During a speech on the state of the city in the election year on Wednesday, Mayor Todd Gloria set out his agenda for 2022, which at least for now does not include any of the tax measures for the November elections.
Gloria pointed out the need for more money in several policy areas where there are already potential voting measures in the work: libraries and parks, rainwater and transit. However, in any case, Gloria refrained from mentioning whether he would lead these measures – or even whether he would support them.
After the speech, Gloria spokeswoman Rachel Laing confirmed that it was according to plan. The mayor is not currently involved in any of the possible voting measures.
“The mayor does not come out in front of various civic initiatives that are still in the conceptual phase,” she said. “He will carefully evaluate each measure when they qualify for the vote.”
However, each of the possible voting measures is a key item on Wednesday’s agenda.
Gloria, for example, described the city’s responsibility for rainwater. Last year, the city estimated that there is a $ 2.3 billion gap in the next five years between the money it expects to have and all the infrastructure that needs to be repaired. Rainwater – the city’s flood management system – costs $ 1.7 billion.
Gloria said on Wednesday that the need for rainwater requires huge remediation, in the same way that the city is building the Pure Water system to provide an independent water source.
“This is the kind of access of all hands on deck that we need to repair our rainwater infrastructure,” he said. “The fee we charge for the maintenance of our pipes, culverts, drains and treatment plants has not been updated for almost 25 years, and as a result, we are lagging behind in critical improvements to protect our beaches and waterways.”
However, he did not say whether he supported the attempt this year to put the initiative to pay for these “critically needed improvements”. The Council’s Environment Committee voted last year to work on a measure that could go to a vote in 2022. Council President Sean Elo Rivera told us last month that this is still in the Council’s plans.
Proponents of parks and libraries announced their own initiative last year to increase funding for city infrastructure, and while Gloria advertised its goal of streamlining city funding for city projects from parks and libraries to roads and leisure centers, he did not mention the vote.
While announcing he would launch a “collaborative, regional working group” of government agencies to bring in as much money as possible from San Diego’s new federal infrastructure law, he did not mention the initiative, led by unions and environmentalists, to collect sales taxes for payment for regional transport projects such as roads, transit and highways.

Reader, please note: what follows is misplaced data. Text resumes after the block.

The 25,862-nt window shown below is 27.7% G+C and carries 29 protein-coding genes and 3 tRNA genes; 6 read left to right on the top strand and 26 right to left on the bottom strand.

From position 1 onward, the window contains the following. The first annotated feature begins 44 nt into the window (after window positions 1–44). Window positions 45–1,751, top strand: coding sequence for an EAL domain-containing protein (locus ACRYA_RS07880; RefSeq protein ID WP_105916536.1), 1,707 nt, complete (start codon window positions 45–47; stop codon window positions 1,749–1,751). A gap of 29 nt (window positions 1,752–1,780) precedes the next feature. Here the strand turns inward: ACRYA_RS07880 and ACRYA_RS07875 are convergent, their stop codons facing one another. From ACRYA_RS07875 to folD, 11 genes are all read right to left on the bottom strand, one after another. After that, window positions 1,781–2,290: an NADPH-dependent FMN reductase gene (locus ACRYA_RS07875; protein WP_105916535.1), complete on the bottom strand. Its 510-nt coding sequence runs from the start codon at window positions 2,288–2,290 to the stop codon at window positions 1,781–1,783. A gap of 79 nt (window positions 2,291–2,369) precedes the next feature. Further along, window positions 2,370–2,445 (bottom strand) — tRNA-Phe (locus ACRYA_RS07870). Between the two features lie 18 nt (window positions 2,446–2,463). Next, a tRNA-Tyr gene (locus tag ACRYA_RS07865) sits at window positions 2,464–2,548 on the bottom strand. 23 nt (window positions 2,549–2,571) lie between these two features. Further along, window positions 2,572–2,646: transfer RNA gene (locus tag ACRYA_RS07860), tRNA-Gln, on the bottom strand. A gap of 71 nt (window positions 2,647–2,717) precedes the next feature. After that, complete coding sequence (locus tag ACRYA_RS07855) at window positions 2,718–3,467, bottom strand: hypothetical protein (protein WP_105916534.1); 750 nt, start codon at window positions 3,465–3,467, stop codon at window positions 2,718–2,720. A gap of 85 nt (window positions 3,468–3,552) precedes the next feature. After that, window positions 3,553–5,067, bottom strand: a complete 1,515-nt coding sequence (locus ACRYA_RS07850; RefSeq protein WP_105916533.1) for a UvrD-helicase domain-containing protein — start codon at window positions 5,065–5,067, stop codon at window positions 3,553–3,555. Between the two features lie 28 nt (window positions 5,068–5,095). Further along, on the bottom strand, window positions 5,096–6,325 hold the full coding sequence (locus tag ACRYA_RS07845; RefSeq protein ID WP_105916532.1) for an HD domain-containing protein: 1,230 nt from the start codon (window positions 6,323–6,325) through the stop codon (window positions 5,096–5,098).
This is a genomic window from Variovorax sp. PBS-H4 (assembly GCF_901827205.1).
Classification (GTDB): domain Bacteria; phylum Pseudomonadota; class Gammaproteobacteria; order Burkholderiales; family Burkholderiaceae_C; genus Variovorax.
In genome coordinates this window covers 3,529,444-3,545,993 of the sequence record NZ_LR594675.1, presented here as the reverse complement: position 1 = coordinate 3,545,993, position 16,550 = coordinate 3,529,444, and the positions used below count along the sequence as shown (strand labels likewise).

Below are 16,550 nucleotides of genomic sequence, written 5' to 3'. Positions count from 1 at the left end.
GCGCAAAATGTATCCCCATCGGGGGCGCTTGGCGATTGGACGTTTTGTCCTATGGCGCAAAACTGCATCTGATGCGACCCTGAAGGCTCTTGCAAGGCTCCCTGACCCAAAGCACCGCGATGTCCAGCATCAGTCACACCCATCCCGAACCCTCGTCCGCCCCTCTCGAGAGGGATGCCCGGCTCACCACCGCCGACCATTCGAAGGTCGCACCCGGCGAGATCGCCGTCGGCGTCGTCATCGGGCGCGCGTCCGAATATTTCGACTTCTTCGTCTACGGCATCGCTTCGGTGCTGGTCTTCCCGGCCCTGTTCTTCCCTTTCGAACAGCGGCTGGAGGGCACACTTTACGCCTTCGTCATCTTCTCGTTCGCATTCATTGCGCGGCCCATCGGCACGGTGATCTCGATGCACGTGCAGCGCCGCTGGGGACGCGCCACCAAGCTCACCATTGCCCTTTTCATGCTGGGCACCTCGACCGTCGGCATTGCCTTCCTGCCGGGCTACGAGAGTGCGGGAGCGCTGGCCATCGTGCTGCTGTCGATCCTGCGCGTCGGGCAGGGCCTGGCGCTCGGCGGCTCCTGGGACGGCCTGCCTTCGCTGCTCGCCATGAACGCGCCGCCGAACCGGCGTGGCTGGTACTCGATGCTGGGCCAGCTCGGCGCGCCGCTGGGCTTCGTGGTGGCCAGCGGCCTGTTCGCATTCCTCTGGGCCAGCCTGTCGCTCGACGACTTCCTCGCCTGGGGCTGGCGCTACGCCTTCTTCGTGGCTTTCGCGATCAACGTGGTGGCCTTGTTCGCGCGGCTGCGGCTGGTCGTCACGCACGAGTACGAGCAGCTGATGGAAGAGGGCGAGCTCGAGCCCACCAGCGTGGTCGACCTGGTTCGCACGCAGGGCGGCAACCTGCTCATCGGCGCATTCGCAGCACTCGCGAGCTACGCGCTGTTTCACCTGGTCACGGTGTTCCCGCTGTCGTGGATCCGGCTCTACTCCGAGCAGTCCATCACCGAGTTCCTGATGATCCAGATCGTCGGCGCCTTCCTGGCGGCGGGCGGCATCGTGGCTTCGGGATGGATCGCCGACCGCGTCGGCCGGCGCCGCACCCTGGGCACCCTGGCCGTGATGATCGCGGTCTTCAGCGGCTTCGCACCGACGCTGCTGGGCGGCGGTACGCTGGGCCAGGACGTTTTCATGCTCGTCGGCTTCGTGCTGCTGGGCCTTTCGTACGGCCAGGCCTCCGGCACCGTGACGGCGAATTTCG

That initiative did the most to abandon what Gloria called the “conceptual phase.” It was backed by the San Diego County Democratic Party last month, and paid workers are collecting signatures right after Thanksgiving. Dan Rottenstreich, a consultant who manages the initiative, said that they already have tens of thousands of signatures in their hands and that they are sure that they will qualify by May 11, when they should submit them.
“Democrats are on fire because of that, the business community is on fire because of that, everyone knows that we have to do something in terms of infrastructure, transit and traffic in this city,” he said. “We can’t wait any longer. We have the resources we need to qualify to vote, and then something. I am convinced that we will qualify for the vote, and then we will win. “
Regional transport would suffer a significant decline if it did not. The just-adopted transport plan for the district that Gloria voted for in December is already counting on voters approving the vote next year and bringing in more than $ 10 billion for new projects. Voters are expected to adopt another similar measure in the 2024 vote and another in the 2028 vote.
Before Gloria’s mom approached tax measures this week, Michael Zucchet, head of the Municipal Employees Association, said she had particularly set him apart from other local leaders because of his longstanding willingness to support revenue-raising efforts. On election night 2020, Zucchet said he hoped Gloria would usher in a new era in which the city was honest with residents that they could not get a world-class city cheaply.